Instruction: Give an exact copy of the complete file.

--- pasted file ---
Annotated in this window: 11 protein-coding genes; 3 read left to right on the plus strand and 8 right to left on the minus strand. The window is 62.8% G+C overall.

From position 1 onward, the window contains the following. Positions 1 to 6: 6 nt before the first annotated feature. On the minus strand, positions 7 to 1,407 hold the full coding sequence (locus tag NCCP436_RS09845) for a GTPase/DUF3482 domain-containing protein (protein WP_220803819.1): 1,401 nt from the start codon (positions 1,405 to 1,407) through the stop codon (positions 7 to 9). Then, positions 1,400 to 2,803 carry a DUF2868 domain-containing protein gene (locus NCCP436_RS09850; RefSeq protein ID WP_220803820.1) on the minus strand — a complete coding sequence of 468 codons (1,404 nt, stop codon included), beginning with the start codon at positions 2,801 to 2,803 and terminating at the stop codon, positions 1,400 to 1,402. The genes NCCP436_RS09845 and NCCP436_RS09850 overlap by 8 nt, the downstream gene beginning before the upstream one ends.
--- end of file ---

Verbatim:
Annotated in this window: 11 protein-coding genes; 3 read left to right on the plus strand and 8 right to left on the minus strand. The window is 62.8% G+C overall.

From position 1 onward, the window contains the following. Positions 1 to 6: 6 nt before the first annotated feature. On the minus strand, positions 7 to 1,407 hold the full coding sequence (locus tag NCCP436_RS09845) for a GTPase/DUF3482 domain-containing protein (protein WP_220803819.1): 1,401 nt from the start codon (positions 1,405 to 1,407) through the stop codon (positions 7 to 9). Then, positions 1,400 to 2,803 carry a DUF2868 domain-containing protein gene (locus NCCP436_RS09850; RefSeq protein ID WP_220803820.1) on the minus strand — a complete coding sequence of 468 codons (1,404 nt, stop codon included), beginning with the start codon at positions 2,801 to 2,803 and terminating at the stop codon, positions 1,400 to 1,402. The genes NCCP436_RS09845 and NCCP436_RS09850 overlap by 8 nt, the downstream gene beginning before the upstream one ends.